|Lille Cathedral - Notre Dame de la Treille|
Sunday evening, returning from Belgium, we checked in our hotel in Lille, still under the spell of those magical “B”s I wrote about in my previous post. Monday morning we woke up eager to go and visit the city; it would have been a shame not to, since we were in the area – that was the whole point of our road trip: to go home and make the journey worth our efforts, make it the highlight of this summer, although spending time with our families back home is always an exciting event we don’t get the privilege to experience every year. Lille started humbly, because we didn’t have great expectations; we parked the car bang in the centre again, paid about 8 euros, but it’s our way of contributing to the city’s maintenance – I encourage myself. Out of the car park, right in the middle of the central square, we started exploring. We rarely use maps, they take so long consulting! I prefer asking the locals, trying to use their language to the best of my abilities and it’s always a pleasant exchange: I leave with the information I need and a smile on my face and hopefully my interviewees as well. We walked the streets, enchanted with the shops’ windows again ( it’s an absolute art here in France), we marvelled at the majestic beauty of the cathedral, with its translucent marble façade – what an architectural statement, so original and modern, in a captivating antithesis with the rest of the building’s style; we walked around the cathedral, astonished and puzzled, trying to figure out whether that was one building or maybe two joined in one and we discovered other little treasures right behind it: an arch of chained houses, one cuter that the other, among which what must be the smallest city house in the world! We laughed and wondered whose idea that was and imagined how the interior was like. Then, more streets and shops, churches and the lovely canal, across which we discovered the Citadelle and the Zoo, a lovely park where many groups of young children in their summer holiday clubs were having their packed lunches, supervised by their teachers. They were so small and adorable and their French was the sweetest music my ears ever heard! And go see the monkeys, the rhinos, the zebras, the funny looking birds and the pelicans, the meerkats - all for free, again. And back to the centre, following the same route a tres amable French lady showed us, taking her time to come with us for a few minutes and direct us to the right street. French people are so kind and amicable, they’re easy to talk to and they’re always happy to explain things but ask you questions as well. “Where are you from? Are you here on holiday? Did you cross the channel? Oh, mon Dieu!”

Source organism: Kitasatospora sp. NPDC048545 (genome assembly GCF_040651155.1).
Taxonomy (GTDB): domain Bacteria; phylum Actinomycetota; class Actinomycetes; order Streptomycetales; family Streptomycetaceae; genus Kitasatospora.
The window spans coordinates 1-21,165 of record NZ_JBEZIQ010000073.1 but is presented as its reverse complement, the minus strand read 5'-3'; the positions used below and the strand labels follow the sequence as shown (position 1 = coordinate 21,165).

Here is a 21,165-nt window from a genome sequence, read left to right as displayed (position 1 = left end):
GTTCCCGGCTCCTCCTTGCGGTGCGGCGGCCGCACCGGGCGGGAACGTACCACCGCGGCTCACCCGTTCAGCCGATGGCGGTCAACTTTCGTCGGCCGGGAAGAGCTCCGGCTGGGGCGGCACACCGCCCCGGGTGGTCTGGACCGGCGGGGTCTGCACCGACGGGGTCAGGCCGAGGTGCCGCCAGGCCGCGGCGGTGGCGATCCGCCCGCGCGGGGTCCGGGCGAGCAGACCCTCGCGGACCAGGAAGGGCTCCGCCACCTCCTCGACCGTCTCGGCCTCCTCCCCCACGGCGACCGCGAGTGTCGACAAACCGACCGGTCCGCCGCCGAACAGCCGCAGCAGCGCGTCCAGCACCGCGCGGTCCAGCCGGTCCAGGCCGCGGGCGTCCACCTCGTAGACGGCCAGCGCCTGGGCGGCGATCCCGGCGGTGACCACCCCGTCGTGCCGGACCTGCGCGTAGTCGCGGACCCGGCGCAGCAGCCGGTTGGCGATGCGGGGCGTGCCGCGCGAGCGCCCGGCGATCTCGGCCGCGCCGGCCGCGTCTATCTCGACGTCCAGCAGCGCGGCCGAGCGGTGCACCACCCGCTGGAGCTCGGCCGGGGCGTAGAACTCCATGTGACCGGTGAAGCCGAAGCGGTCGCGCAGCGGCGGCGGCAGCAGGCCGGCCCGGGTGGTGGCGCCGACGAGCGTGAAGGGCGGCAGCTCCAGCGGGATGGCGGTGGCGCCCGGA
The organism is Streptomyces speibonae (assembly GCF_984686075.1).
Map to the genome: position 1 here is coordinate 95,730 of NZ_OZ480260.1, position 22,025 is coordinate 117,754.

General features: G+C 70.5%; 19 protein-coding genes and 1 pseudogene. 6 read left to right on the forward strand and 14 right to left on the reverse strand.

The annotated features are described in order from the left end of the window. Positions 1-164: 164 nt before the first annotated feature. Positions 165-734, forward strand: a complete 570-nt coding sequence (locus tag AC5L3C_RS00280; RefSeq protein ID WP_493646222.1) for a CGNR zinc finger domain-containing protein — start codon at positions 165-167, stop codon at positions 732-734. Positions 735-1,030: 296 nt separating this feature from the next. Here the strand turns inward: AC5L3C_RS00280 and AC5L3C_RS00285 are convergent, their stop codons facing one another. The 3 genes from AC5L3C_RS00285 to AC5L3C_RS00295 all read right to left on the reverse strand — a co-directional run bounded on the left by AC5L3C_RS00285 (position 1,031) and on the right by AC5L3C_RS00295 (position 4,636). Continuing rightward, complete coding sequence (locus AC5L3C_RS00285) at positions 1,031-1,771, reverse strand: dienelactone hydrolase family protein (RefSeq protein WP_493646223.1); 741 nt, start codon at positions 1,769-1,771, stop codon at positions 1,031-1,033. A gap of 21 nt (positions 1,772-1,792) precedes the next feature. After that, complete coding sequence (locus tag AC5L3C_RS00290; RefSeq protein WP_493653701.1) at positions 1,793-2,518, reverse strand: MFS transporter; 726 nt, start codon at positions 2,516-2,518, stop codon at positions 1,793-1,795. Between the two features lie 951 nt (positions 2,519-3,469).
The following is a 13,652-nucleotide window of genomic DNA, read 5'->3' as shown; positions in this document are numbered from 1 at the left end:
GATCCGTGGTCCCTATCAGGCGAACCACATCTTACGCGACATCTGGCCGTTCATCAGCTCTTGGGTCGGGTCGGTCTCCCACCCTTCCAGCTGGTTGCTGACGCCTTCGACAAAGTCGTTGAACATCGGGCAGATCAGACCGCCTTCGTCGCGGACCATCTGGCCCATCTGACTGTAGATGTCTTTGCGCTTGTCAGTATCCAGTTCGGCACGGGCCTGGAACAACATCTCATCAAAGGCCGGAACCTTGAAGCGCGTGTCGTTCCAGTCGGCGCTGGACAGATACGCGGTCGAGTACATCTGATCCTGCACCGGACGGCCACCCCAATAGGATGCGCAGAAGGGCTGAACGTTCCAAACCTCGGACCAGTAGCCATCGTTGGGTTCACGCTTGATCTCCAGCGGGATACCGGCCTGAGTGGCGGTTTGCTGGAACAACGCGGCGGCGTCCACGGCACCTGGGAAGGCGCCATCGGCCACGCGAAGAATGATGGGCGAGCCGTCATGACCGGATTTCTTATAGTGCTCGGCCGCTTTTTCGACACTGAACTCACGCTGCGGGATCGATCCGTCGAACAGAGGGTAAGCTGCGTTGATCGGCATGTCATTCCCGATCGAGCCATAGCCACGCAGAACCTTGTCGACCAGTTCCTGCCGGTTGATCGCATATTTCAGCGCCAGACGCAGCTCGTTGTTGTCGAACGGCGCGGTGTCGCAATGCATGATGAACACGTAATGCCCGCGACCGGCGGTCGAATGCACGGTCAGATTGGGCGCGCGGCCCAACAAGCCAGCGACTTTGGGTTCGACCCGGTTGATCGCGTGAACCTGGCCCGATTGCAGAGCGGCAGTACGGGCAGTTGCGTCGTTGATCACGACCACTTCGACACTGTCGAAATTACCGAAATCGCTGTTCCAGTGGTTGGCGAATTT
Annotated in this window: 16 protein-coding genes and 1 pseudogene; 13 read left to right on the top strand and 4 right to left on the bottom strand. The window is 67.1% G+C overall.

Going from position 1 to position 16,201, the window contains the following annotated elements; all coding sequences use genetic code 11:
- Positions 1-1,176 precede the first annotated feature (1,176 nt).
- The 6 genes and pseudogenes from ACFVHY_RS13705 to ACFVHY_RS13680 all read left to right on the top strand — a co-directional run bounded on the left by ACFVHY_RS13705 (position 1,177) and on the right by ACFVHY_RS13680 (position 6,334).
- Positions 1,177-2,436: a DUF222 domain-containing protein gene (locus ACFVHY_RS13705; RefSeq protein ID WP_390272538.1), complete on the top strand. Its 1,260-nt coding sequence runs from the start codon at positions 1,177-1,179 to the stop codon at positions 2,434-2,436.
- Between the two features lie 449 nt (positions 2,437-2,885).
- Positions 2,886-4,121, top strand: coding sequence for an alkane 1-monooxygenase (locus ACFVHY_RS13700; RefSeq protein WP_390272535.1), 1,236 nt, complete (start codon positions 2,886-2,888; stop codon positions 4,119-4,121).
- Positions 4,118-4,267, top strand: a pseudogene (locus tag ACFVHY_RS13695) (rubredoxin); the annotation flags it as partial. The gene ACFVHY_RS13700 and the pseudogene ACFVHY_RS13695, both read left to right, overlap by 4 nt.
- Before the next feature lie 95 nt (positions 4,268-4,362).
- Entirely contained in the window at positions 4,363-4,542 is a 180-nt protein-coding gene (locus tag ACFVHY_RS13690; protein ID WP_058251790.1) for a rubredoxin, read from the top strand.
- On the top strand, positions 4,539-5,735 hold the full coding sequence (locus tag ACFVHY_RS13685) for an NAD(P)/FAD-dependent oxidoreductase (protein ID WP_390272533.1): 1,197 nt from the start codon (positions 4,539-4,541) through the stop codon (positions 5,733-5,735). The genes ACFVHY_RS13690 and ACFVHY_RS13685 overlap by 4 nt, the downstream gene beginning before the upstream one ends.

Enthusiastic with all the sun we enjoyed, all the lovely images we recorded in our memory and on our cameras, we drove to Reims, hoping to discover other marvels. After the loveliest journey through the fields of France, painted in gold and yellow, jewelled by huge, round straw bales that from a distance looked like yellow beads scattered on the sun-tanned skin of the Earth, we got there, hypnotised by the graceful spins of the eolian mills, giant ballerinas on one elongated leg. “Take the first exit”, Sabrina, our voice urged us. Just when we were about to enter the city, we thought it wouldn’t be a bad idea to check the timings and the distances and see what time would we get to Dijon, where our next hotel was, and what time we had available for sightseeing in Reims. Zero. Worse, we would be 20 minutes late for the check-in, that closed at 9 pm. C’est la vie, no Reims this time around. Let’s try and make it to the hotel in time, we decided. And then, the race against the clock started: 21:19, we gained a minute! 21:17, the car was making us proud. And the race continued, among other fields of gold and other giant beads of straw: it was the quintessential road-trip! We were driving, enjoying it and getting the most idyllic scenery on the sides of the road – it was magnifique! That’s exactly what I imagined our road trip would offer us! Cherry on top, we made it in time to the hotel, because the satnav suddenly remembered autoroutes existed and invited us to take the motorway for the last part of the journey, making us gain more than 30 minutes and lose 8 euros. Fair game!